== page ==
Scientists at the Crypto conference last month announced flaws in the MD5 algorithm, the latest round in a cycle of developing and breaking codes that seems to go on perpetually. But researchers are also looking at a 30-year-old mathematical challenge that could possibly end this cycle by undermining the fundamental basis for encryption. "Polynomial," or P problems, are solvable by today's computer technology because they ensure a thorough search will yield an answer, while "Nondeterministic polynomial," or NP problems, are very difficult to solve, and include foundations for encryption such as factoring large numbers. Researchers are currently attempting to prove that solving all NP problems using traditional polynomial means is impossible by basically trying to answer a question set up by mathematicians Stephen Cook and Leonid Levin in 1971, on whether P is equal or not equal to NP. Both Cook and Levin acknowledged the existence of a large number of "complete" NP problems, or problems that contained the essence of a "nondeterministic polynomial." If a polynomial-derived solution to one NP-complete problem could be found, then it would be relatively simple to extrapolate the method and solve every NP problem, and this question was the basis of a one-gold-ounce wager between RSA co-developer Len Adelman and Michael Sipser, who is the new MIT Mathematics Department head. Though the bet was made when both researchers were graduate students at the University of California, Berkeley, Adelman says mathematicians may not be much closer to finding an answer to the P vs. NP question; any breakthrough would require completely new ideas, and would not come by incremental advances. "From my perspective, we are no nearer to solving the problem now than we were when bell-bottom pants were cool," Adelman says.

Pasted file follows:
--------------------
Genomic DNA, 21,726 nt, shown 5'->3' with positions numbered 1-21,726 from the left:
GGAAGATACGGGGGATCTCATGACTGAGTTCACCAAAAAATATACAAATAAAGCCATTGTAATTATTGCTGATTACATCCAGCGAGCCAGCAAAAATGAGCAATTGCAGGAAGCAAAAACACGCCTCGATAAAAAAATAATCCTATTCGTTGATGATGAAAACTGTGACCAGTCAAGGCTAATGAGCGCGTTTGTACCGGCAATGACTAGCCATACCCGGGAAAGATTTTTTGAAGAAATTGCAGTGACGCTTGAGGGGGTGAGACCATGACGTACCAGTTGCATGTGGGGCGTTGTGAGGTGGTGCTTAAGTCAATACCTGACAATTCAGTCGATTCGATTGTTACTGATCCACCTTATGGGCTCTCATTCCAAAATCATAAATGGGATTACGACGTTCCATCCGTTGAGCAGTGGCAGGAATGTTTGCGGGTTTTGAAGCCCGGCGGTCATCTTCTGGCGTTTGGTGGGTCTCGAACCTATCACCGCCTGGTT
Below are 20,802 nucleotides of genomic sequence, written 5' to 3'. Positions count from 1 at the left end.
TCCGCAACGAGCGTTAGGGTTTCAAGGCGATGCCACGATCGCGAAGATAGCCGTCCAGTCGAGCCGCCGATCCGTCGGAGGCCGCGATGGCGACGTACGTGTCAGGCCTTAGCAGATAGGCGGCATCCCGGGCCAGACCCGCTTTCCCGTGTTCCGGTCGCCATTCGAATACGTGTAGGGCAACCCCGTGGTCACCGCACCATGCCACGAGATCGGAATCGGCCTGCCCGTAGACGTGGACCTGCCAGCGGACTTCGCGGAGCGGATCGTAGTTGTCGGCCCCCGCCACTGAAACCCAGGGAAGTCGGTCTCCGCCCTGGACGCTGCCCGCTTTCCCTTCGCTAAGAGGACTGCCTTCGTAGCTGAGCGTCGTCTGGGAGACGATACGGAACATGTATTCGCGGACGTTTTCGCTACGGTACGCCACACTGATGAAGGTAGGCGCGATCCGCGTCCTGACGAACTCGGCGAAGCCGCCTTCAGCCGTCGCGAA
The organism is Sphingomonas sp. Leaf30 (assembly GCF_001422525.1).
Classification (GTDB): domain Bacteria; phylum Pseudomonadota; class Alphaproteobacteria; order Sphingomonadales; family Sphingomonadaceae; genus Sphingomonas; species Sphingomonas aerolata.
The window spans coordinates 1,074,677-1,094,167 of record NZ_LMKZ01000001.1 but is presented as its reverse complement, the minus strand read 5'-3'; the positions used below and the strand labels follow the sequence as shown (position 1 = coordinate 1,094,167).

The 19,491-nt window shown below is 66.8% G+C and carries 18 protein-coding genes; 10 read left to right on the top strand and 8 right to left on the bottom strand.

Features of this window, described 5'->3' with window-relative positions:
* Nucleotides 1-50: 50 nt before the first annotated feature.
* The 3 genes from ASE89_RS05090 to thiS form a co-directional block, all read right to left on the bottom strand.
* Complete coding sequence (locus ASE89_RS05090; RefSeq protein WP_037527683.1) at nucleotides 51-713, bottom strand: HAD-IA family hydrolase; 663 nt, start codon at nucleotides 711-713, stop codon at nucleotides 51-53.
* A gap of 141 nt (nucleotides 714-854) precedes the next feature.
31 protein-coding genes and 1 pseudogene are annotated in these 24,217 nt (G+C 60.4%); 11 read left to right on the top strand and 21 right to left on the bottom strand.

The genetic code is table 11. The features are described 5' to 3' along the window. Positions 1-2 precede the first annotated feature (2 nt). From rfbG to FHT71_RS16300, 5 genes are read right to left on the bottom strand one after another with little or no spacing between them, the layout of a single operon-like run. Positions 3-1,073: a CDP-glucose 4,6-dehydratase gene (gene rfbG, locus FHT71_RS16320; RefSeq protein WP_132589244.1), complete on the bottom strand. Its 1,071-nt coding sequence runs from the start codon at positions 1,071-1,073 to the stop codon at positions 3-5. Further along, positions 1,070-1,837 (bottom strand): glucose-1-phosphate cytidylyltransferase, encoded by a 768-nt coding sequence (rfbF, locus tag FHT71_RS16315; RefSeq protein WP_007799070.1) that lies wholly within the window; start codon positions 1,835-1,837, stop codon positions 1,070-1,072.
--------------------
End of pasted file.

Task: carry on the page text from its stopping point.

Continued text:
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    Leonard Adelman, Ronald Rivest and Adi Shamir won ACM's acclaimed A.M. Turing Award in 2002 for their contributions to public key cryptography. While at MIT in 1977, this team developed the RSA code, which has become the foundation for an entire generation of technology security products. Click on http://www.acm.org/announcements/turing_2002.html for more details.

  • "Distributive Computing Spreads Out"
    Alameda Times-Star (08/30/04); Fischer, Douglas

    The Berkeley Open Infrastructure for Network Computing (BOINC) launched by UC Berkeley researchers is an Internet computer program that allows people to divvy up their PCs' idle computing power between as many distributive computing projects as they desire, which can range from the search for intelligent extraterrestrial life to new drug development to meteorological simulation to finding the largest prime number. Distributed computer projects combine the spare computing power of numerous PCs into a "virtual" processing center that can outrace even the hardiest supercomputer, but BOINC creator David Anderson says BOINC manages the problem of surplus power by re-routing distributed computing participants to other projects, and allowing users to control the amount of computing time dedicated to each project. "If we take this idea of using home PCs to do science out of the techie science-fiction corner and into the mainstream...it becomes essentially the norm--you buy a home PC and this is what most people do," he explains. BOINC's shortcomings include a less user-friendly Web site than other popular sites such as America Online, and a stable of only three distributed computing programs, although more are slated for development. Sun Microsystems engineer Kirk Pearson recommends that neophyte users start with a specific program before moving on to BOINC. Among the projects that could benefit from a program such as BOINC is Climateprediction.net, a climate change modeling initiative with 65,000 participants running meteorological simulations of 45-year periods. Project coordinator David Frame reports that it takes approximately a month to run a single simulation on a modern PC.
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  • "Interview: Web Standards Need Support"
    IT Week (08/25/04); Neal, David